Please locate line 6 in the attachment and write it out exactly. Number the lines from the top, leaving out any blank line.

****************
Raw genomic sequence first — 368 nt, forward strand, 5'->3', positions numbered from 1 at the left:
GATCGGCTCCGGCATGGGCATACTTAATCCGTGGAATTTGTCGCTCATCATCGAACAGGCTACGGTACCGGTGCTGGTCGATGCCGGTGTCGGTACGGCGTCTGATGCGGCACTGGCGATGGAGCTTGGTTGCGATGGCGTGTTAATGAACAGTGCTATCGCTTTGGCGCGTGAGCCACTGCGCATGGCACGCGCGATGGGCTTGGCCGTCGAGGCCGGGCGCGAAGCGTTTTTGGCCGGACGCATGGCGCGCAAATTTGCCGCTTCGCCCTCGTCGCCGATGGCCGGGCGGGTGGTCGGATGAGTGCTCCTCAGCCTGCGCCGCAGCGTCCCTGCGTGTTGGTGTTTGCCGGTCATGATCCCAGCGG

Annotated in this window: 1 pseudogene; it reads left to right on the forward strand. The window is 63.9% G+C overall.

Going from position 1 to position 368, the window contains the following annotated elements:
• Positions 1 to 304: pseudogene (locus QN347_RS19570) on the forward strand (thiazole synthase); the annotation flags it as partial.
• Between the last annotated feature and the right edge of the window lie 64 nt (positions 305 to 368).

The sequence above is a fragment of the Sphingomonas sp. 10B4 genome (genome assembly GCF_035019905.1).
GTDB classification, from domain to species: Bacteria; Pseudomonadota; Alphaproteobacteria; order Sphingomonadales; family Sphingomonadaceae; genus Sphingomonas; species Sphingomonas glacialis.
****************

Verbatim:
• Between the last annotated feature and the right edge of the window lie 64 nt (positions 305 to 368).